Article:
Ohio’s shelter-in-place order was meant to isolate people from COVID-19, but it also means domestic violence victims are isolated with their abusers and they may fear that seeking help will put them at greater danger, said Courtney Griffith, director of rural strategy with the YWCA Dayton.
“I do not think that domestic violence has decreased,” Griffith said. “I think the stay-at-home order makes it harder for people to reach out for help when their abuser is with them at all times.”
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Many experts predicted the coronavirus pandemic would lead to a domestic violence epidemic since partners are stuck at home during a stressful lockdown, increasing opportunities for conflict.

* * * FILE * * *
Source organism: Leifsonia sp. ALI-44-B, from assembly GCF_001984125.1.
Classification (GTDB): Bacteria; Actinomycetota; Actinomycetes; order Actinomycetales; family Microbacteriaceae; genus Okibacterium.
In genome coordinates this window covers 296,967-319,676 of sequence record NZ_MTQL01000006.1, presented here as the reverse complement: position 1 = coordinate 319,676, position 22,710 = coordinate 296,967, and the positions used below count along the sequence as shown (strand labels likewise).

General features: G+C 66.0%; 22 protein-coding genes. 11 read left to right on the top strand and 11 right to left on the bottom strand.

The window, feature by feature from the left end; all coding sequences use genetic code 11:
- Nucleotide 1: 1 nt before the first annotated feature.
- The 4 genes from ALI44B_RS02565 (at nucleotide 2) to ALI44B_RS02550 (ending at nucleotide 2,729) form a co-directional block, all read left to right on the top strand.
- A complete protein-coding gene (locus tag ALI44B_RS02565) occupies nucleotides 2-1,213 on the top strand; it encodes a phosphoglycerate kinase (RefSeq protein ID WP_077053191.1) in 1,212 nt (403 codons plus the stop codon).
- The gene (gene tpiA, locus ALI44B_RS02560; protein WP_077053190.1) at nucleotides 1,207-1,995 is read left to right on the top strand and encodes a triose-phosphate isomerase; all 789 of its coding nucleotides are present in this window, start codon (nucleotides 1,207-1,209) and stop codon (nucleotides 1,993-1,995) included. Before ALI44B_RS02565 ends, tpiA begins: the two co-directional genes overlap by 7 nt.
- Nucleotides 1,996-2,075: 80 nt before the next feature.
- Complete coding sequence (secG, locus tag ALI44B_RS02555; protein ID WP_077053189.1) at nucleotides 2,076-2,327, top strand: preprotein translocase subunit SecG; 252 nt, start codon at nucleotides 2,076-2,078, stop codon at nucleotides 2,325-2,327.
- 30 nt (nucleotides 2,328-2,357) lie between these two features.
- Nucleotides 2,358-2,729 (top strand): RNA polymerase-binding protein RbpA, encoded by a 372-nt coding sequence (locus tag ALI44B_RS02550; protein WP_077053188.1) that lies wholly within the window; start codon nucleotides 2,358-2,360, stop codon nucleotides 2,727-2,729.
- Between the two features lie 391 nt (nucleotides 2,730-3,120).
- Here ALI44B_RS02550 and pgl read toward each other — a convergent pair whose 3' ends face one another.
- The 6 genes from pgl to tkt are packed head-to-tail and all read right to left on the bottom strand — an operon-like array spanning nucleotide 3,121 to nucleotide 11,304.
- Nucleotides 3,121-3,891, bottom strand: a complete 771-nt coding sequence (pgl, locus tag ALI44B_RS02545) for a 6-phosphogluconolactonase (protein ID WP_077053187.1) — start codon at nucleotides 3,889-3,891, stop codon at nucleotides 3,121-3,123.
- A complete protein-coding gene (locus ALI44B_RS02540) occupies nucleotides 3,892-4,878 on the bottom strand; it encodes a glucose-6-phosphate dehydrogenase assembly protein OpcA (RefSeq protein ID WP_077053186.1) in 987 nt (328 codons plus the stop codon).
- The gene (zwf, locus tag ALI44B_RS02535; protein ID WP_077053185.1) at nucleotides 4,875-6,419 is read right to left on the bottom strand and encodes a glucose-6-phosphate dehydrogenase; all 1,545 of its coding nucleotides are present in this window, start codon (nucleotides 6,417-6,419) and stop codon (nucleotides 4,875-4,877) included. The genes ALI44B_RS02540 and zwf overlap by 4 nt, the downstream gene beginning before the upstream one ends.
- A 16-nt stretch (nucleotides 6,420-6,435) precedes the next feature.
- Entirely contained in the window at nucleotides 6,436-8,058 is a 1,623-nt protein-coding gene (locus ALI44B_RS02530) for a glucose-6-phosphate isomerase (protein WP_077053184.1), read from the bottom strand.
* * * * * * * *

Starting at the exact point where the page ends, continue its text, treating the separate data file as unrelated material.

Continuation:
Across the nation, some cities and jurisdictions have seen a recent increase in domestic violence reports and calls to domestic violence hot lines. In some places, victims reported more severe attacks and injuries.
But the Dayton Police Department received 126 reports of simple assault related to domestic violence in April, which was down nearly 25% from April 2019, according to department data. Police received 142 reports in March, which was an 11% decrease from last year.
Recent victims include a 34-year-old woman who allegedly was attacked last month at a home in Northwest Dayton.
The woman said an argument over money escalated with her child’s father, who threw her to the ground and punched her unconscious.